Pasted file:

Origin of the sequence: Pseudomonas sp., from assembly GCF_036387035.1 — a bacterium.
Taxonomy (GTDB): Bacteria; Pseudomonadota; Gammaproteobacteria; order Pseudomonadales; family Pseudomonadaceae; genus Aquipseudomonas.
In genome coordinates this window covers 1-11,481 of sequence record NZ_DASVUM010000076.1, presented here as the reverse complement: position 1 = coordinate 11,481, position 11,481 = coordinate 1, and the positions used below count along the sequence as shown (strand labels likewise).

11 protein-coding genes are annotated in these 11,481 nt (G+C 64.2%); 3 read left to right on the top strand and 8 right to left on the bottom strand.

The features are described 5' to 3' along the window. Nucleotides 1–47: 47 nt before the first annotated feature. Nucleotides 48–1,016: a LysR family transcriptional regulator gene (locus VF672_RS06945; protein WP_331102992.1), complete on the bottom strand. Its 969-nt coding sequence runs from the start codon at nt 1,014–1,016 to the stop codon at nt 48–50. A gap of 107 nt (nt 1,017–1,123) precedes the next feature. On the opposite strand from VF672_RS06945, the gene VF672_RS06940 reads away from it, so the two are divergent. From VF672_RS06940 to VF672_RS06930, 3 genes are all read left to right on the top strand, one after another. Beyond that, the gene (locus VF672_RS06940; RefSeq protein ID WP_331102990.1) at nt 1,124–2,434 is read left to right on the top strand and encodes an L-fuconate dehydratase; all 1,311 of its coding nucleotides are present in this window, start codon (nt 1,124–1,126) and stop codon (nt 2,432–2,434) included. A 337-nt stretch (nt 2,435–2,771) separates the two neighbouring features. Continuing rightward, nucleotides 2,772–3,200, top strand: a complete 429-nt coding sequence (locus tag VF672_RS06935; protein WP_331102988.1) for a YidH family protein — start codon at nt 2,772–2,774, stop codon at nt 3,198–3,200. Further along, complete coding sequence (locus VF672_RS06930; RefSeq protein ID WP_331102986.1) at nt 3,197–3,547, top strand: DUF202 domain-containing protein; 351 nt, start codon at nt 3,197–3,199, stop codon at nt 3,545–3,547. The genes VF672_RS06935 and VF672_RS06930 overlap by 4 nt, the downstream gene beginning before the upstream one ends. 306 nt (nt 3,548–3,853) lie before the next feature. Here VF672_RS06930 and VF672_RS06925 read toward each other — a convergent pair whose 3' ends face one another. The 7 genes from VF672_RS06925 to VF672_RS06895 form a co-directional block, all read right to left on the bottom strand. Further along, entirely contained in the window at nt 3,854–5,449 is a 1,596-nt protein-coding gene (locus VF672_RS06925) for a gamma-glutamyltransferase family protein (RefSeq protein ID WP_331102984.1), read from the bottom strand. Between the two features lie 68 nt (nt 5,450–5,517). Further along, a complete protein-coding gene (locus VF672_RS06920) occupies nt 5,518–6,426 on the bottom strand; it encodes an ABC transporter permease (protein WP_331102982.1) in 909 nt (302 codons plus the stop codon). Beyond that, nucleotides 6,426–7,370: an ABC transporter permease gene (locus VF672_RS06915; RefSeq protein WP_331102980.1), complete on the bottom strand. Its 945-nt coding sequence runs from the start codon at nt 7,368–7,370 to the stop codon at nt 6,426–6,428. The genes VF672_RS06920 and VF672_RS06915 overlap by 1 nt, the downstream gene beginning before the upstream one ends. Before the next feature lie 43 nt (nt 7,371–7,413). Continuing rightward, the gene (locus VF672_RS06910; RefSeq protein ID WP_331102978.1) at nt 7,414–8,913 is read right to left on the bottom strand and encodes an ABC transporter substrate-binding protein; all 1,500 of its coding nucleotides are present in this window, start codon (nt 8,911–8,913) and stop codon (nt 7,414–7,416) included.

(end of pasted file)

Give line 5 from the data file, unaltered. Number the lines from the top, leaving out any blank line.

The features are described 5' to 3' along the window. Nucleotides 1–47: 47 nt before the first annotated feature. Nucleotides 48–1,016: a LysR family transcriptional regulator gene (locus VF672_RS06945; protein WP_331102992.1), complete on the bottom strand. Its 969-nt coding sequence runs from the start codon at nt 1,014–1,016 to the stop codon at nt 48–50. A gap of 107 nt (nt 1,017–1,123) precedes the next feature. On the opposite strand from VF672_RS06945, the gene VF672_RS06940 reads away from it, so the two are divergent. From VF672_RS06940 to VF672_RS06930, 3 genes are all read left to right on the top strand, one after another. Beyond that, the gene (locus VF672_RS06940; RefSeq protein ID WP_331102990.1) at nt 1,124–2,434 is read left to right on the top strand and encodes an L-fuconate dehydratase; all 1,311 of its coding nucleotides are present in this window, start codon (nt 1,124–1,126) and stop codon (nt 2,432–2,434) included. A 337-nt stretch (nt 2,435–2,771) separates the two neighbouring features. Continuing rightward, nucleotides 2,772–3,200, top strand: a complete 429-nt coding sequence (locus tag VF672_RS06935; protein WP_331102988.1) for a YidH family protein — start codon at nt 2,772–2,774, stop codon at nt 3,198–3,200. Further along, complete coding sequence (locus VF672_RS06930; RefSeq protein ID WP_331102986.1) at nt 3,197–3,547, top strand: DUF202 domain-containing protein; 351 nt, start codon at nt 3,197–3,199, stop codon at nt 3,545–3,547. The genes VF672_RS06935 and VF672_RS06930 overlap by 4 nt, the downstream gene beginning before the upstream one ends. 306 nt (nt 3,548–3,853) lie before the next feature. Here VF672_RS06930 and VF672_RS06925 read toward each other — a convergent pair whose 3' ends face one another. The 7 genes from VF672_RS06925 to VF672_RS06895 form a co-directional block, all read right to left on the bottom strand. Further along, entirely contained in the window at nt 3,854–5,449 is a 1,596-nt protein-coding gene (locus VF672_RS06925) for a gamma-glutamyltransferase family protein (RefSeq protein ID WP_331102984.1), read from the bottom strand. Between the two features lie 68 nt (nt 5,450–5,517). Further along, a complete protein-coding gene (locus VF672_RS06920) occupies nt 5,518–6,426 on the bottom strand; it encodes an ABC transporter permease (protein WP_331102982.1) in 909 nt (302 codons plus the stop codon). Beyond that, nucleotides 6,426–7,370: an ABC transporter permease gene (locus VF672_RS06915; RefSeq protein WP_331102980.1), complete on the bottom strand. Its 945-nt coding sequence runs from the start codon at nt 7,368–7,370 to the stop codon at nt 6,426–6,428. The genes VF672_RS06920 and VF672_RS06915 overlap by 1 nt, the downstream gene beginning before the upstream one ends. Before the next feature lie 43 nt (nt 7,371–7,413). Continuing rightward, the gene (locus VF672_RS06910; RefSeq protein ID WP_331102978.1) at nt 7,414–8,913 is read right to left on the bottom strand and encodes an ABC transporter substrate-binding protein; all 1,500 of its coding nucleotides are present in this window, start codon (nt 8,911–8,913) and stop codon (nt 7,414–7,416) included.